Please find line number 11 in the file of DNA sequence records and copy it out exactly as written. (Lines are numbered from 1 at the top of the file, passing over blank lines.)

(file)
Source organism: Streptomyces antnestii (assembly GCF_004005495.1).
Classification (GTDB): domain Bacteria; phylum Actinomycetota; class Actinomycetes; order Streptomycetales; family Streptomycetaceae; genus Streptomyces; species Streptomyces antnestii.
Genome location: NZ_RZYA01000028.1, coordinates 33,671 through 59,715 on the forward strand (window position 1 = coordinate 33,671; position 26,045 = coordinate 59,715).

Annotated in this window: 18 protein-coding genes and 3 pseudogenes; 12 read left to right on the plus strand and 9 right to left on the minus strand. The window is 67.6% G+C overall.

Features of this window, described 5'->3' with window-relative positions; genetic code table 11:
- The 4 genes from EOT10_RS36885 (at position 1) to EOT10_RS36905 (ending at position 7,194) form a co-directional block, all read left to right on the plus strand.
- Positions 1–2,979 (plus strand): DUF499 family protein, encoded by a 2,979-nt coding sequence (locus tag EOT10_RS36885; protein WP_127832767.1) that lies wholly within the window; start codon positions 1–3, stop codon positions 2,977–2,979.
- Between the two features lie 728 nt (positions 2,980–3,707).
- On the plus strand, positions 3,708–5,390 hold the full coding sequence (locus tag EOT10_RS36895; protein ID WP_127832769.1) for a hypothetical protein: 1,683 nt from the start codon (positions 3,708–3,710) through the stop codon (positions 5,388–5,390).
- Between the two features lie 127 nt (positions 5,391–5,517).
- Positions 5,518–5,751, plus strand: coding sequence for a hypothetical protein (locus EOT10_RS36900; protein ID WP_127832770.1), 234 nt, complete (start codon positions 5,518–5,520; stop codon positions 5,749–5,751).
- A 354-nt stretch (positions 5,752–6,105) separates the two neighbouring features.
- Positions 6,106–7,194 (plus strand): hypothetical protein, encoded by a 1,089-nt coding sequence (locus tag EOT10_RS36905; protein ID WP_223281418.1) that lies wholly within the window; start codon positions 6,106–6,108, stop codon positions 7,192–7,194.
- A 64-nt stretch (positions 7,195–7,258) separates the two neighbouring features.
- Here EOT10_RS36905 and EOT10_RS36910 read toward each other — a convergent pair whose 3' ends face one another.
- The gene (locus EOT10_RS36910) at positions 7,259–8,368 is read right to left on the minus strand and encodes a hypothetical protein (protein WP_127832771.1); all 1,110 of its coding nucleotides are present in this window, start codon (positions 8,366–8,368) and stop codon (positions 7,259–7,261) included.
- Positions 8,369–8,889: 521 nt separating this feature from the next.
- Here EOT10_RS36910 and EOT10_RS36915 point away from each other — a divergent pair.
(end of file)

- Positions 5,518–5,751, plus strand: coding sequence for a hypothetical protein (locus EOT10_RS36900; protein ID WP_127832770.1), 234 nt, complete (start codon positions 5,518–5,520; stop codon positions 5,749–5,751).